29 January 2012

We’re still icy cold in Sweden, which means I am going to continue with “ice inspiration!”

It’s been so much fun to hear from you! I’m really glad to hear that you’ve appreciated these projects, too! I love treasure hunts. I remember doing them as a kid for my younger brother, sister and cousins; for my nephews, before we had kids; but, now, with a family of my own, it’s a regular gig! I still love them and now, have a really fun twist to share: frozen clues.*

The hunt will consist of individual clues which are a letter scramble of the words; words which will be their next destination. In the tutorial, you can see that the clue is for the word “swing.” The treasure hunt is conducted like a traditional treasure hunt, but the twist is that the clues are frozen in ice! Once they free the clues, the game players can spell the word and make way to their next destination; repeating this until completion.



– Plan the destinations for your treasure hunt.

– Gather plastic alphabet tiles to spell out the clues or I have drawn a destination (like a flower pot) and then, the children have to find this drawn clue (flower pot.) You do not have to write out words – pictograms work well, too! If you do use a pictogram, just place this clue in a smaller zip-able bag and freeze this zipped pictogram that is sealed up in the larger Ziplock! SEE BOTTOM NOTE*

– Find the letters for and spell our each of your locations.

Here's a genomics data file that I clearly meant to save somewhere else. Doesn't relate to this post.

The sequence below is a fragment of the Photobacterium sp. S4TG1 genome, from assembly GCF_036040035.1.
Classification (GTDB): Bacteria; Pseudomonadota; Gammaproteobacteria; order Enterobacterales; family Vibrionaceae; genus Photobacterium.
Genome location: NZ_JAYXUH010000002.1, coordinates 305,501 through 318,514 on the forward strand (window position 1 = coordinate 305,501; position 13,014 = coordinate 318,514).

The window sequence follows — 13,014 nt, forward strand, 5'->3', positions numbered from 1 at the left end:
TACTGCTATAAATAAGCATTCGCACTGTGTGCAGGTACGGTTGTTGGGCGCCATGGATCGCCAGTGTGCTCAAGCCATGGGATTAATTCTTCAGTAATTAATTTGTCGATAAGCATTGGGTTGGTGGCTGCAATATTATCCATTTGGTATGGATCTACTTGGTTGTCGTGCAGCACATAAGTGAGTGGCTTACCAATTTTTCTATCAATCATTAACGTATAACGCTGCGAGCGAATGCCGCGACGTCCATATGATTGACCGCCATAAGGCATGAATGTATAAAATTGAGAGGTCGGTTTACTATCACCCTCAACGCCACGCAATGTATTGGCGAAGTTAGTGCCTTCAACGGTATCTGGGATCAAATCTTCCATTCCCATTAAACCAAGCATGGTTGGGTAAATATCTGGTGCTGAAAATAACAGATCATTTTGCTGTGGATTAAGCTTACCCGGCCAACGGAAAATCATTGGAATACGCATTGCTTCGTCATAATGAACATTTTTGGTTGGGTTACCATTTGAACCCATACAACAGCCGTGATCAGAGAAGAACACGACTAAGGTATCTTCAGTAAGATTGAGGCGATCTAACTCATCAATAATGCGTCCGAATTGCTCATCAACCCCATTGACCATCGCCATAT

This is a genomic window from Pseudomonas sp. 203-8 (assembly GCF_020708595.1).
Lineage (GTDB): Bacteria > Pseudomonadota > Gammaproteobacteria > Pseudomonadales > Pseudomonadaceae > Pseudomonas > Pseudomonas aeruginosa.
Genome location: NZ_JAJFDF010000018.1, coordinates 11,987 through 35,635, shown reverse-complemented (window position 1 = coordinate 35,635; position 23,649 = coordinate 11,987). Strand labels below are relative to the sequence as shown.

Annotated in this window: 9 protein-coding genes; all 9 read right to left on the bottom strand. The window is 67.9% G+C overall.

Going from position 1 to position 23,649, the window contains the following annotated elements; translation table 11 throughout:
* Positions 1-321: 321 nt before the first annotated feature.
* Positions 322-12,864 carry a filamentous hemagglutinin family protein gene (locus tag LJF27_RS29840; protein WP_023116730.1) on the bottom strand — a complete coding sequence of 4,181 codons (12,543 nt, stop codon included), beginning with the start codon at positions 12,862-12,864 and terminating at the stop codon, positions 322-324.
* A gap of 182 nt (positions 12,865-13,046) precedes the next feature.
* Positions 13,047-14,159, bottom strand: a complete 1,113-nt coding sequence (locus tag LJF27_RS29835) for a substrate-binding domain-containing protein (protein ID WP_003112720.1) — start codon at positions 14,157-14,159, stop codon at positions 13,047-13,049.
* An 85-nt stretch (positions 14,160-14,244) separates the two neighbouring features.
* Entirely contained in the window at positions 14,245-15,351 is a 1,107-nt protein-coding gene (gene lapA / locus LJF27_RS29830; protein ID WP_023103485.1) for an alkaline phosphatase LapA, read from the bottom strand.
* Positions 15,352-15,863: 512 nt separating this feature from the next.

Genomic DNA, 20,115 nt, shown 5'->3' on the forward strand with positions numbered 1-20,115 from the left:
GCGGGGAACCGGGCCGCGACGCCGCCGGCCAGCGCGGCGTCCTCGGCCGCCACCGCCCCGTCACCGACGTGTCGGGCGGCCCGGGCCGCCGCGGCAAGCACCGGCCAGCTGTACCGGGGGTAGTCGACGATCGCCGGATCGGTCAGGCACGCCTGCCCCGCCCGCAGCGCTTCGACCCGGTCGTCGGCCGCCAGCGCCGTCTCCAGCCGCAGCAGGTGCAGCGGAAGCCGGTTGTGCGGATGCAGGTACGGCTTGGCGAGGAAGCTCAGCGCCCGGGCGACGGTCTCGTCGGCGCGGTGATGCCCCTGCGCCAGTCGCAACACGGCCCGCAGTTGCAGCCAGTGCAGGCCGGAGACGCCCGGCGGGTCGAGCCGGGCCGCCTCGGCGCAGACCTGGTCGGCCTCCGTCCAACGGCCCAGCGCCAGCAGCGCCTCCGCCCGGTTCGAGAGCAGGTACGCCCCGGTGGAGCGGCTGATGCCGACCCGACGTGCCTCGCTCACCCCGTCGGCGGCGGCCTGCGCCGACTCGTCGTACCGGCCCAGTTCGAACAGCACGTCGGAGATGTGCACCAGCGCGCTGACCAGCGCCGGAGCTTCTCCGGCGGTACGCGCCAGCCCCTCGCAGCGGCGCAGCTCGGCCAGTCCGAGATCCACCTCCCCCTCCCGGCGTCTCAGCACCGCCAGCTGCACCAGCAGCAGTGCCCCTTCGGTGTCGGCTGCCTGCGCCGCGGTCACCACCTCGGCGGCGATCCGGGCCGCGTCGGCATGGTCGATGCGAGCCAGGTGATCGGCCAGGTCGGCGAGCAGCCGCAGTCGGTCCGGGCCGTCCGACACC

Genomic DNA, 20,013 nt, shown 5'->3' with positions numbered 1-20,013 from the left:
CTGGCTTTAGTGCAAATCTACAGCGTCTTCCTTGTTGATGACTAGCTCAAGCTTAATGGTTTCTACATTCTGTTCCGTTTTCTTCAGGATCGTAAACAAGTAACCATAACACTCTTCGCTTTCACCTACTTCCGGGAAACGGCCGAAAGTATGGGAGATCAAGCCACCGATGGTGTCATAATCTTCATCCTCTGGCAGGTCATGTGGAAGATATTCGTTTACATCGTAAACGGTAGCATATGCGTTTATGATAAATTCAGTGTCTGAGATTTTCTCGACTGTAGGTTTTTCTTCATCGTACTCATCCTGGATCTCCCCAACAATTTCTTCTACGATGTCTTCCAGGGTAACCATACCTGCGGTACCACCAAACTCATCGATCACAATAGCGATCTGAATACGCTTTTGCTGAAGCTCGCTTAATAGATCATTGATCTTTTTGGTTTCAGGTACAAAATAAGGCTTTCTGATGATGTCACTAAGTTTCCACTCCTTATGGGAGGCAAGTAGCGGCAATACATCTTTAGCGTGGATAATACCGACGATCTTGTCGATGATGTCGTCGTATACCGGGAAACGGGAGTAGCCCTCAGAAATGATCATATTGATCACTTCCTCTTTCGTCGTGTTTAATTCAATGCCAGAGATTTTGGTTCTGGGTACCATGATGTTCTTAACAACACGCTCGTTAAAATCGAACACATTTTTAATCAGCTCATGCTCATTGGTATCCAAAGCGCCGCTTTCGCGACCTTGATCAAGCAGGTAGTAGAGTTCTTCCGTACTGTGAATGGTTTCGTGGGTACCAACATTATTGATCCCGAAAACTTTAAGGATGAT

(In the photos, you can see that this clue is for ” swing;” which could be followed by: table, chair, sled, for example — things that are outside in which you can hide the next clue)

– Seal these letter groups in individual plastic “Ziplocks.”

– Fill the plastic Ziplocks 1/2-2/3 way with water. *SEE BOTTOM NOTE

– Zip closed.

– Freeze all of the clues in “Ziplocks!”

By enclosing the letters in the ziplock, the letters re-assemble themselves

into beautiful scrambles!

– When you are ready to do your treasure hunt, take the frozen clues out of the freezer;

I run them under warm water to loosen the ice from the plastic; and then,

go out to quickly mark the hunt.

– Call your Treasure Hunt party and let the hunt begin.

(*NOTE. GUIDELINE: “The smaller the children, the less water needed” — meaning: barely cover the clues with water so that these will easily snap apart with only bare hands — no equipment necessary. These will easily break apart and your children can re-assemble the clues — the fun is just having such an unusual find and having to work just that much harder to get to these clues.)

*Frozen Clues are a blast in the summer and warm climates, too! Super fun way to cool off and the unexpected to this activity.

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